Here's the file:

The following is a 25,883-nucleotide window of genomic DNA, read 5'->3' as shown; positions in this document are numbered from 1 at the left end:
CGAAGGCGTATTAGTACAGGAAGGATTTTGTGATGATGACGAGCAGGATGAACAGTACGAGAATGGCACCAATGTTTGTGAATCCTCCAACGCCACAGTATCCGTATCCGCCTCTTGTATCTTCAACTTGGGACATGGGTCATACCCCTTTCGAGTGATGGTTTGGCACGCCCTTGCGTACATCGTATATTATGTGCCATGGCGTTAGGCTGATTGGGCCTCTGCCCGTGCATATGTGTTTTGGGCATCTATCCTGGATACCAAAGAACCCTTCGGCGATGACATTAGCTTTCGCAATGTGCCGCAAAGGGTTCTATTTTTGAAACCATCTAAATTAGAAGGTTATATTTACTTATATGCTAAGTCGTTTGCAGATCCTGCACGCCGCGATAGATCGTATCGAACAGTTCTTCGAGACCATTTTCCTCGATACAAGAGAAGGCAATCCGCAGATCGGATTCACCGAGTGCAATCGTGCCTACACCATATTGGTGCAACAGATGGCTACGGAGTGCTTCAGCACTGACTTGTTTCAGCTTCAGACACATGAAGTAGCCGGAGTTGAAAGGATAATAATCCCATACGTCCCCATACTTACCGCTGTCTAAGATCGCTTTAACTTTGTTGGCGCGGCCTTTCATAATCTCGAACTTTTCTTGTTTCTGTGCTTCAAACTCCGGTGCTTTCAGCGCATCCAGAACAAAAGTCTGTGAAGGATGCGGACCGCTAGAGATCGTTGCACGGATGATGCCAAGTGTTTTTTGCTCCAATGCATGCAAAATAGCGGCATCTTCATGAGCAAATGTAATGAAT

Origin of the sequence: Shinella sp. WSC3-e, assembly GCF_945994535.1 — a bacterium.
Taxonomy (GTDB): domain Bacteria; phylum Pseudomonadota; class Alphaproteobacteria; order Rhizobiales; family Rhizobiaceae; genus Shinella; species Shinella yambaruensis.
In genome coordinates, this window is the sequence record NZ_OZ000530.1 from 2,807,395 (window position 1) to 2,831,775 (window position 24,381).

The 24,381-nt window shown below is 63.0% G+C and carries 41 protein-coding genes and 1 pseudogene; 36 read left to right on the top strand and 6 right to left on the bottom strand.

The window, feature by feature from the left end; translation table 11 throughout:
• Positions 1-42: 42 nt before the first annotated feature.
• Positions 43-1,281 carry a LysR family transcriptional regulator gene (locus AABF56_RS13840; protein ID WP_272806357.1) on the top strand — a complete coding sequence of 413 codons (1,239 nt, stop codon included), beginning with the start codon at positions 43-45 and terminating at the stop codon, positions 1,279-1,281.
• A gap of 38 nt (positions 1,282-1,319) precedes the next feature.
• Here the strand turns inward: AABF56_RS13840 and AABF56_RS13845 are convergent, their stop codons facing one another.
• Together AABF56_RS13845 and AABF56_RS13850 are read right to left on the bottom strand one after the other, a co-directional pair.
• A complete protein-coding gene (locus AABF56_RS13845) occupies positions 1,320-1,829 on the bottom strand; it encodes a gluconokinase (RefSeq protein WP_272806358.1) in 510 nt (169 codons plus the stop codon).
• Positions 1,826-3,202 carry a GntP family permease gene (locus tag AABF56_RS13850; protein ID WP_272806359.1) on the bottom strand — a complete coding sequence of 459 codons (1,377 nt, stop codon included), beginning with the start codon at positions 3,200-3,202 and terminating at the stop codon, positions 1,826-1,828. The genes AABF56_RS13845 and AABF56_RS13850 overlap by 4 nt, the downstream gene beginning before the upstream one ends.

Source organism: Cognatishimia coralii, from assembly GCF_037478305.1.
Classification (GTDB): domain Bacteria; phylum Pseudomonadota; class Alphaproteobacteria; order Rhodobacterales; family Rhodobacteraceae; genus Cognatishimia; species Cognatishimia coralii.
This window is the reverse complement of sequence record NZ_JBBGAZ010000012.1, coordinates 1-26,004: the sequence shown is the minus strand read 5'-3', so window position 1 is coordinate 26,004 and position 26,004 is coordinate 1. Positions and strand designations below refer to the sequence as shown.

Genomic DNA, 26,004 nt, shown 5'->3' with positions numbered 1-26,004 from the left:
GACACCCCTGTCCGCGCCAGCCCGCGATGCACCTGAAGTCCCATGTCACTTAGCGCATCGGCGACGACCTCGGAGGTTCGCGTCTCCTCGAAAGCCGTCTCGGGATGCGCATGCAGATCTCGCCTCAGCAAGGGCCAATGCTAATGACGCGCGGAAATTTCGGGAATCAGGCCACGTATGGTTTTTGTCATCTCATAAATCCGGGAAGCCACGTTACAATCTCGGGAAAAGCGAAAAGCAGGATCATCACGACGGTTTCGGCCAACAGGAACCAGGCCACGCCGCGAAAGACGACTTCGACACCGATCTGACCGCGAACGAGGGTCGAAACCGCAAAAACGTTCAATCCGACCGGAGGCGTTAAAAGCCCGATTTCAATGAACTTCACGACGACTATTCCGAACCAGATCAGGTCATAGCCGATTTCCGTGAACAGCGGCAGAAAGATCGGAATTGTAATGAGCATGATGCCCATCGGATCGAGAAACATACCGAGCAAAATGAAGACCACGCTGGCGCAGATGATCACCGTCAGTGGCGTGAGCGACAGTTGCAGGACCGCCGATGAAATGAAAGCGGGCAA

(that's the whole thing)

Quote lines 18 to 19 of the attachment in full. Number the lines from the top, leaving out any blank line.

Genomic DNA, 26,004 nt, shown 5'->3' with positions numbered 1-26,004 from the left:
GACACCCCTGTCCGCGCCAGCCCGCGATGCACCTGAAGTCCCATGTCACTTAGCGCATCGGCGACGACCTCGGAGGTTCGCGTCTCCTCGAAAGCCGTCTCGGGATGCGCATGCAGATCTCGCCTCAGCAAGGGCCAATGCTAATGACGCGCGGAAATTTCGGGAATCAGGCCACGTATGGTTTTTGTCATCTCATAAATCCGGGAAGCCACGTTACAATCTCGGGAAAAGCGAAAAGCAGGATCATCACGACGGTTTCGGCCAACAGGAACCAGGCCACGCCGCGAAAGACGACTTCGACACCGATCTGACCGCGAACGAGGGTCGAAACCGCAAAAACGTTCAATCCGACCGGAGGCGTTAAAAGCCCGATTTCAATGAACTTCACGACGACTATTCCGAACCAGATCAGGTCATAGCCGATTTCCGTGAACAGCGGCAGAAAGATCGGAATTGTAATGAGCATGATGCCCATCGGATCGAGAAACATACCGAGCAAAATGAAGACCACGCTGGCGCAGATGATCACCGTCAGTGGCGTGAGCGACAGTTGCAGGACCGCCGATGAAATGAAAGCGGGCAA